On September 9, 2020, California Governor Gavin Newsom signed into law Assembly Bill 1867, which provides paid sick leave to workers who work for employers with 500 or more employees nationwide and are unable to work due to specified reasons related to COVID-19 (“Supplemental Paid Sick Leave”).  AB 1867 also creates Labor Code section 248, which imposes similar supplemental paid sick leave requirements on employers of food sector workers.  Employers must begin providing Supplemental Paid Sick Leave no later than September 19, 2020, and the law remains in effect through the end of 2020, though it may be extended if there is a federal extension of the Emergency Paid Sick Leave Act established by the Families First Coronavirus Response Act (“FFCRA”).  AB 1867 was intended to “close the gap” left by the FFCRA with respect to employers with 500 or more employees and public and private employers of first responders and health care employees who opted not to provide leave under the FFCRA.  The new law imposes potentially significant financial penalties on employers who fail to provide the requisite Supplemental Paid Sick Leave.

Continue Reading California Enacts New COVID-19 Supplemental Paid Sick Leave Law For Employers With More than 500 Employees

On August 28, 2020, the Internal Revenue Service (“IRS”) issued Notice 2020-65 (the “Notice”) as its guidance on implementing the Memorandum on Deferring Payroll Tax Obligations in Light of Ongoing COVID-19 Disaster signed by President Trump on August 8, 2020 (the “Payroll Tax Memo”). As described in a previous post, the Payroll Tax Memo

On August 8, 2020, President Trump signed a Memorandum on Deferring Payroll Tax Obligations in Light of Ongoing COVID-19 Disaster for the Secretary of the Treasury (the “Payroll Tax Memo”). The Payroll Tax Memo notes that President Trump previously declared the COVID-19 pandemic an emergency and that further action is needed to support working Americans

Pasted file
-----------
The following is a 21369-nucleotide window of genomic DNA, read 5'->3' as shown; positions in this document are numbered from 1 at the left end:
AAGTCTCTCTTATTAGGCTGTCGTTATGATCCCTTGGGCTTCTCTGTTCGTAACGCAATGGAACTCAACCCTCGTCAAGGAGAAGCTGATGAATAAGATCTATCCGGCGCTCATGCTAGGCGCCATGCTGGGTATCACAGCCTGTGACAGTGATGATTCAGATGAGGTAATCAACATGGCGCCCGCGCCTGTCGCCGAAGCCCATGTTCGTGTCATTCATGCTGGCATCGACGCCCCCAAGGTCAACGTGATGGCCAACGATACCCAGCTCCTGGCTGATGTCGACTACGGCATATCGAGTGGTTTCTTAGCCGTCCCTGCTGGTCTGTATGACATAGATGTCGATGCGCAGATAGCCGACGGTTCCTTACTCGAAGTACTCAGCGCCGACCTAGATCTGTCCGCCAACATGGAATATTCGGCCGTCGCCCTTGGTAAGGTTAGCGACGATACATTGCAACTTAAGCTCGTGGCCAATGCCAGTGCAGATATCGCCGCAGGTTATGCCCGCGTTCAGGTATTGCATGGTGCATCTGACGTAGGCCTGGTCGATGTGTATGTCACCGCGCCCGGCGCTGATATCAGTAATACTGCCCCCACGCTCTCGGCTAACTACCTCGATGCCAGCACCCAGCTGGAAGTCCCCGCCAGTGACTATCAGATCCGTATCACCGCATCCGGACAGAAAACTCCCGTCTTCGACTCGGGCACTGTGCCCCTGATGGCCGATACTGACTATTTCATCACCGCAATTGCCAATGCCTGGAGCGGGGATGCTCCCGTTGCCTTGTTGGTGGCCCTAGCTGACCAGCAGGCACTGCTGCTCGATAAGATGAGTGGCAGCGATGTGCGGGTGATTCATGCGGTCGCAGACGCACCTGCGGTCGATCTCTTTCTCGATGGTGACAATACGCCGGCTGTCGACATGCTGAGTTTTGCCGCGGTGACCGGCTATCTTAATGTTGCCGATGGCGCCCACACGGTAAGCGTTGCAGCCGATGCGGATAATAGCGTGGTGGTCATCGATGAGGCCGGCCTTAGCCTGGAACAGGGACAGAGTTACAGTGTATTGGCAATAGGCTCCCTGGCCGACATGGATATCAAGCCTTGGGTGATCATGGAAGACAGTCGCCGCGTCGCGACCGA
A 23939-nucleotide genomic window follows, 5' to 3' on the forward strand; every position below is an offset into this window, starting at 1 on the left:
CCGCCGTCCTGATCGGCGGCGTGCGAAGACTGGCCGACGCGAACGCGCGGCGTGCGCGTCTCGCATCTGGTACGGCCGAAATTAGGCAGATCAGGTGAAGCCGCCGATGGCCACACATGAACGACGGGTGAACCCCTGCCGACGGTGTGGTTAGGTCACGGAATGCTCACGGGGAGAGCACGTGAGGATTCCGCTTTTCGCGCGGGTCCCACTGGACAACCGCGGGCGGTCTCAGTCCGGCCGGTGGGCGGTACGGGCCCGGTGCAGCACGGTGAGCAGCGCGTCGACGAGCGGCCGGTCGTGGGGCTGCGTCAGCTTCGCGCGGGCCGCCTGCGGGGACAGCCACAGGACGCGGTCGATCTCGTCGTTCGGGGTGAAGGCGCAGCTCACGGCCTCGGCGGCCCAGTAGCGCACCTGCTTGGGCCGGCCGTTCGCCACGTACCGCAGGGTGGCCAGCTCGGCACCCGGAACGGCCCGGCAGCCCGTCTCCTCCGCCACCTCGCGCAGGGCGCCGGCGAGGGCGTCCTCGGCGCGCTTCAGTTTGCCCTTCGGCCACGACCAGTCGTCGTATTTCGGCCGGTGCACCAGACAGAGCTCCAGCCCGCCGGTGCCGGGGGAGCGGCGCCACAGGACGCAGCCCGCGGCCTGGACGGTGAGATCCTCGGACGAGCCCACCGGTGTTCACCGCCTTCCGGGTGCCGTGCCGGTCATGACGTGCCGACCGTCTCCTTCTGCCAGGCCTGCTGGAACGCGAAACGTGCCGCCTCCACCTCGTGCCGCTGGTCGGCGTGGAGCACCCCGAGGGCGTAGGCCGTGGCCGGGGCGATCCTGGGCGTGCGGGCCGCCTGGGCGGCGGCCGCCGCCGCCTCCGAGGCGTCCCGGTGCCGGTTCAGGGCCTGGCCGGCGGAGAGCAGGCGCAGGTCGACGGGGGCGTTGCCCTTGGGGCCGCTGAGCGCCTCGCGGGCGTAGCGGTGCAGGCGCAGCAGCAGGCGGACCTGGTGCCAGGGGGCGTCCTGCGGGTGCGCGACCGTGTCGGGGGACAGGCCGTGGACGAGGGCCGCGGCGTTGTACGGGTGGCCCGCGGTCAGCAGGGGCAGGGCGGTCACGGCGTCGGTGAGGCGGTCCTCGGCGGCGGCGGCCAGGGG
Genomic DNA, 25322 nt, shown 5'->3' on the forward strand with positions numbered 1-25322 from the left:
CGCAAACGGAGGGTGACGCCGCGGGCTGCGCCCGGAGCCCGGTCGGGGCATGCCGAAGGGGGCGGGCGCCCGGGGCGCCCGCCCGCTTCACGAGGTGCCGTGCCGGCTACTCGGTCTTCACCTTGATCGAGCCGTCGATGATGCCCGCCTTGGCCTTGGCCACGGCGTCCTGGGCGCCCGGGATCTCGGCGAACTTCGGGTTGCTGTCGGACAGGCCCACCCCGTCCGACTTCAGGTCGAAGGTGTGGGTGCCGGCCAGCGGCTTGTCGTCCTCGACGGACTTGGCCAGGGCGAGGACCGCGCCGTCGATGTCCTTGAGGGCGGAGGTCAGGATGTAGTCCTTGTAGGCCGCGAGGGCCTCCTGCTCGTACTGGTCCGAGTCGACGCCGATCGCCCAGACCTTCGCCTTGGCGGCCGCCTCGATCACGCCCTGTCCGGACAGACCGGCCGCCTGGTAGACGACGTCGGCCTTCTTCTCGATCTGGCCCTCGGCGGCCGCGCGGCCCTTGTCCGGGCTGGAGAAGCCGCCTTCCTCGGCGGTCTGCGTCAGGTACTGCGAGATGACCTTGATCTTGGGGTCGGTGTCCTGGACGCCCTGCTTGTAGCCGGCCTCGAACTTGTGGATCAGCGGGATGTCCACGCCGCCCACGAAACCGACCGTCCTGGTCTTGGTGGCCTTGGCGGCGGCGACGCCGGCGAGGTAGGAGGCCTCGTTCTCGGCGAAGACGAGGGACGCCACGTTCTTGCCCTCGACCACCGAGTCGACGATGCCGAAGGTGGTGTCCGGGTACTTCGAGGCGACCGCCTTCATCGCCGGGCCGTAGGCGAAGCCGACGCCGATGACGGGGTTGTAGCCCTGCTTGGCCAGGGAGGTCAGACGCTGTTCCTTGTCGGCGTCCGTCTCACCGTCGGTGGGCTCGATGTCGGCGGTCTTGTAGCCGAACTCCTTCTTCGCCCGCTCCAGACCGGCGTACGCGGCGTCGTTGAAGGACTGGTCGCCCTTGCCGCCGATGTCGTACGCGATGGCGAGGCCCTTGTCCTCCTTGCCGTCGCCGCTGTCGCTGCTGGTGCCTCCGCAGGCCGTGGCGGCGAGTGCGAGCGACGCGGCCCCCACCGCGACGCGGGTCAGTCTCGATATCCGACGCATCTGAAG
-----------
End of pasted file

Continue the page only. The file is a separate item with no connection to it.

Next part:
Many plan administrators and participants have struggled with how to satisfy certain qualified plan spousal consent rules while social distancing guidelines have been in effect. The US Internal Revenue Service (IRS) provided much-needed relief on that topic in Notice 2020-42, published on June 3, 2020 (the Notice).

By way of background, IRS regulations require

Acknowledging the widespread impact of the COVID-19 pandemic, the US IRS and Treasury Department have issued notices granting much-sought flexibility for health and dependent care flexible spending accounts and health plans.  The relief includes permission for plan sponsors to amend their Section 125 cafeteria plans to allow employees to make prospective changes to their elections,

During the economic downturn associated with the COVID-19 pandemic, some 401(k) plan sponsors may be considering a mid-year reduction or suspension of matching contributions or nonelective contributions to their 401(k) plans as a cost-saving measure. Generally, whether the matching or nonelective contributions may be reduced or suspended will depend on the specific terms of the plan. In addition, in the case of  a plan that is intended to be a safe harbor plan under sections 401(k) or 401(m) of the Internal Revenue Code of 1986 as amended (the “Code”), the Code imposes particularly restrictive rules limiting mid-year changes. The following summarizes steps that a plan sponsor must take to reduce or suspend matching or nonelective contributions to its safe harbor plan during the plan year without jeopardizing the plan’s tax-qualified status.